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Congressman Bright Supports Bill To Cut Taxes For Small Businesses, Create Jobs

Location: Washington, DC

Today, Congressman Bobby Bright voted for the Hiring Incentives to Restore Employment (HIRE) Act, a bill designed to help create jobs by cutting payroll taxes for businesses and investing in new surface transportation projects. H.R. 2847 contains legislation sponsored by Congressman Bright to increase tax deductions for small business expensing. Small businesses would be able to deduct a greater amount for capital expenses such as new technology and equipment, allowing them to grow and expand even in a tough economy. The HIRE Act is fully paid-for, and is similar to bipartisan legislation passed by the Senate last week.

"The HIRE Act is what I've been calling for- smart, sensible, and paid-for legislation that will help small businesses put Americans back to work," Bright said. "I am extremely pleased my legislation to extend tax breaks for small businesses was included in this bill. These tax breaks for capital expenses have been successful in helping businesses grow and expand even during a tough economy. Additionally, I believe providing incentives for businesses to hire new workers will have a positive impact on job growth. Perhaps most importantly, the HIRE Act is fully paid for and does not add to the deficit, ensuring that future generations are not burdened with additional debt."

Specifically, the HIRE Act would:

· Exempt employers from paying payroll taxes (6.2% for the first $106,800 of wages) for previously unemployed workers hired between February 3rd, 2010 and the end of the year.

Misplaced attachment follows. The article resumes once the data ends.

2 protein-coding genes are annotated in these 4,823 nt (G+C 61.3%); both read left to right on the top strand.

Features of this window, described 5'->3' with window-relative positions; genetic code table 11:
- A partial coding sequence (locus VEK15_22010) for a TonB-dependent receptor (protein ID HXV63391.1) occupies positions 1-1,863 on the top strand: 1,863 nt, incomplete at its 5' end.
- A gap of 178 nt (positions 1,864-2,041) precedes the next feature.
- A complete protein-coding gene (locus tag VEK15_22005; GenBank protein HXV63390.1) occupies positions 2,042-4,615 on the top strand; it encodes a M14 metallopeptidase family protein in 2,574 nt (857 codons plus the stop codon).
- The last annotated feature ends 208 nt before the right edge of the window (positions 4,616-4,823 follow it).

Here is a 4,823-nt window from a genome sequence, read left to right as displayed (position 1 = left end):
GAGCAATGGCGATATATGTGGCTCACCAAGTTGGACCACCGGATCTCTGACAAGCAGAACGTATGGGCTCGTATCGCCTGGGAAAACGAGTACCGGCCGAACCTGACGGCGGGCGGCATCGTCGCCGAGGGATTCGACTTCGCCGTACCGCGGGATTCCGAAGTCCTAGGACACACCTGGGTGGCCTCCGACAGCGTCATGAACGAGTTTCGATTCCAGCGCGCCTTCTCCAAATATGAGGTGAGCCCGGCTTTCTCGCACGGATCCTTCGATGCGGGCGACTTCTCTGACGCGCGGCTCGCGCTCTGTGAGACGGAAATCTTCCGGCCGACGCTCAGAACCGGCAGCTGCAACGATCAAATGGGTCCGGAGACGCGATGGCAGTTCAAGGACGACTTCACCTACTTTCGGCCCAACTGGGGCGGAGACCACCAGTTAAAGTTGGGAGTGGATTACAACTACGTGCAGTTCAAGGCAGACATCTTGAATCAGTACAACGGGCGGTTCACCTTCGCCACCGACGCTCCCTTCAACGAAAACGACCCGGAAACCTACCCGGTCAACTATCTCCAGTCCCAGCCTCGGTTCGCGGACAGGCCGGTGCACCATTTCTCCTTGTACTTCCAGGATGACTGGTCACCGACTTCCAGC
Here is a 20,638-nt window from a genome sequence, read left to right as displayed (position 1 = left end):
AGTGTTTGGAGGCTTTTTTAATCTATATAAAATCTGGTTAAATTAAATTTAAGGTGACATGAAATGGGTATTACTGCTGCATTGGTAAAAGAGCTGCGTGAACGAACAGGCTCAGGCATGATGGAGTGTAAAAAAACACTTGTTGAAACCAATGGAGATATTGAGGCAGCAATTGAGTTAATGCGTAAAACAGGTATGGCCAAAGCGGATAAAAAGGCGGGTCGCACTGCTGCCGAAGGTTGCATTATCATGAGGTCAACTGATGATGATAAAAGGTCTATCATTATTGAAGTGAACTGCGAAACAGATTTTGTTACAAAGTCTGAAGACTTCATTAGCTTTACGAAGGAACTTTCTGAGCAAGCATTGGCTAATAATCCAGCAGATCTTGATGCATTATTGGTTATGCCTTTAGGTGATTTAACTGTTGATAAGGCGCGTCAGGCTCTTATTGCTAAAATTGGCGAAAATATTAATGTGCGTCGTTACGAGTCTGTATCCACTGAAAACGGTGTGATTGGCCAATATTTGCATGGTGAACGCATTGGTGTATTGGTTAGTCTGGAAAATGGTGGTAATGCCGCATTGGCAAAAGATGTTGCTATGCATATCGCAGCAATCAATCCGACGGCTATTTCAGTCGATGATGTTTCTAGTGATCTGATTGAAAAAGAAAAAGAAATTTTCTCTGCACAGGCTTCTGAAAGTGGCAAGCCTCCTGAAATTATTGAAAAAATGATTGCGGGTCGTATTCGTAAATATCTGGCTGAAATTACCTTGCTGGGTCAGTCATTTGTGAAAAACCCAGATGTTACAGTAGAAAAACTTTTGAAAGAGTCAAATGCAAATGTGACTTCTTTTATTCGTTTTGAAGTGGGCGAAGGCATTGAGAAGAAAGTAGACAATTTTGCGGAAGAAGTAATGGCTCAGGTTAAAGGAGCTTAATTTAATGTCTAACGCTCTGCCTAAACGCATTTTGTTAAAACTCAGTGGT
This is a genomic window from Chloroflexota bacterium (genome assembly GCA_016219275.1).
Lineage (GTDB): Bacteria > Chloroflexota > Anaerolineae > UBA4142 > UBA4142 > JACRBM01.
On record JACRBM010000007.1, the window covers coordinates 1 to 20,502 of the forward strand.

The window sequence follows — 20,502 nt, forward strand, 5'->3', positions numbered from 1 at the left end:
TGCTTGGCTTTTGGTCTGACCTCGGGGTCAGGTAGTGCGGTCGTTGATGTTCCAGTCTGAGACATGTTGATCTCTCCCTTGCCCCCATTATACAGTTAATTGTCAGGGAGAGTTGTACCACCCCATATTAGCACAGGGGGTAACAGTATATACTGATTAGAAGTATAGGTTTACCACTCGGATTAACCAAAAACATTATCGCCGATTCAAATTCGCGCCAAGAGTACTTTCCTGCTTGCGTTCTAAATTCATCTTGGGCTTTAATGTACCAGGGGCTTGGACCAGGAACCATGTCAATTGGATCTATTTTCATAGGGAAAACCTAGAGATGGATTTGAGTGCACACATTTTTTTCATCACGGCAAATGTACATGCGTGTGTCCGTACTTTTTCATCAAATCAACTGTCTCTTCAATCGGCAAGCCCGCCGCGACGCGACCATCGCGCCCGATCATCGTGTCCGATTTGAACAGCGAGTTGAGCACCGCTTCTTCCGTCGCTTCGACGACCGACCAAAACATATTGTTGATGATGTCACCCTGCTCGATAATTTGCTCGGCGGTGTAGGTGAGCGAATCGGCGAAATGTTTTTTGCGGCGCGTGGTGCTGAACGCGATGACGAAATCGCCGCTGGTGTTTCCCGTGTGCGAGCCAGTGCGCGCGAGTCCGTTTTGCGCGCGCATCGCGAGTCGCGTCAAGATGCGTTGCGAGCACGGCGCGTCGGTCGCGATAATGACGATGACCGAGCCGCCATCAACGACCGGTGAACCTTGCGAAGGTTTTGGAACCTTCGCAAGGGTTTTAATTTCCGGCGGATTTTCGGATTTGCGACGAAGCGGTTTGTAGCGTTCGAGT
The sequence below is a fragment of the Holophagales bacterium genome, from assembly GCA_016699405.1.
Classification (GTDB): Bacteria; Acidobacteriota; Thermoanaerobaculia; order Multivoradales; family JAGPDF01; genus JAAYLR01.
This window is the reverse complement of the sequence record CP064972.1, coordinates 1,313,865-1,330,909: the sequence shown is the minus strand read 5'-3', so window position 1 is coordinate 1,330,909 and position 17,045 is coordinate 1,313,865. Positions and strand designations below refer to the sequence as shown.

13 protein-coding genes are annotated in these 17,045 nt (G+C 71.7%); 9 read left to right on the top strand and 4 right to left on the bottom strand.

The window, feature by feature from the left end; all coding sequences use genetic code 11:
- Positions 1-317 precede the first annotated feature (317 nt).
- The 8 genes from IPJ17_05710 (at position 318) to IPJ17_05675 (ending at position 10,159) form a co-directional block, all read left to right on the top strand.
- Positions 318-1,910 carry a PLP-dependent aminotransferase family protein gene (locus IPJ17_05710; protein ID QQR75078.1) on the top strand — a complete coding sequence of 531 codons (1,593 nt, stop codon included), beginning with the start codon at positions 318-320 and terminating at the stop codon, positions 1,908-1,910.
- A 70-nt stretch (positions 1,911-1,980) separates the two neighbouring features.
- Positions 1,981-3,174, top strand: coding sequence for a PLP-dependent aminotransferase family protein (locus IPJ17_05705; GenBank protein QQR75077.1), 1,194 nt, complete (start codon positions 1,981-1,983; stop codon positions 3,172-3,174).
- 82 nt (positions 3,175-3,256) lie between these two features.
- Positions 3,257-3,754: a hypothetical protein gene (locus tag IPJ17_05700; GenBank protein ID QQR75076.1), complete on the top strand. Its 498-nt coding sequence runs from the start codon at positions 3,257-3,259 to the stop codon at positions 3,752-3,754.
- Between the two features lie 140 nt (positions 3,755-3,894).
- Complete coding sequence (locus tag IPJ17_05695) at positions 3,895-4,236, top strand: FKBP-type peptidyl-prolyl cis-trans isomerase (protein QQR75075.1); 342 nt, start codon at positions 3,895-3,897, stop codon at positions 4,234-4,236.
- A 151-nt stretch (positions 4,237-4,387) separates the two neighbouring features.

· Provide a $1,000 tax credit for each new employee hired under this program who remains employed longer than a year.

· Extend additional small business expensing for certain capital expenses occurred in 2010 (Bright's legislation).

· Allow an extension of highway funding through the end of the year. The Safe, Accountable, Flexible, Efficient Transportation Equity Act: A Legacy for Users (SAFETEA-LU), which authorizes highway projects across the country, would expire at the end of the month without action. It is estimated that the Alabama Department of Transportation (ALDOT) will receive over $800 million in highway funds once differences are worked out between the House and Senate.

· Provide direct payments for certain tax credit bond programs, making it easier for state and local governments to complete school construction and renewable energy projects.

"States across the country are having trouble meeting their infrastructure obligations, and Alabama is no exception," Bright said. "This bill will provide state departments of transportation with the necessary funds to continue important highway projects. Without extending the authorization, thousands of workers could remain without jobs, and the safety and quality of our roads could be in jeopardy. It was absolutely necessary to pass an extension for highway projects."

The HIRE ACT is Pay-As-You-Go compliant, and is fully paid for by delaying implementation of changes in the tax code for foreign subsidiaries of multi-national corporations and closing loopholes that allow for foreign tax shelters.

"It's unfortunate that the HIRE Act became a partisan issue to so many," Bright said. "Its provisions have bipartisan support, and nearly every member should have been able to vote for this legislation. As I've said before, we work better when we work together. This would have been a great opportunity for us to work together on behalf of our constituents."

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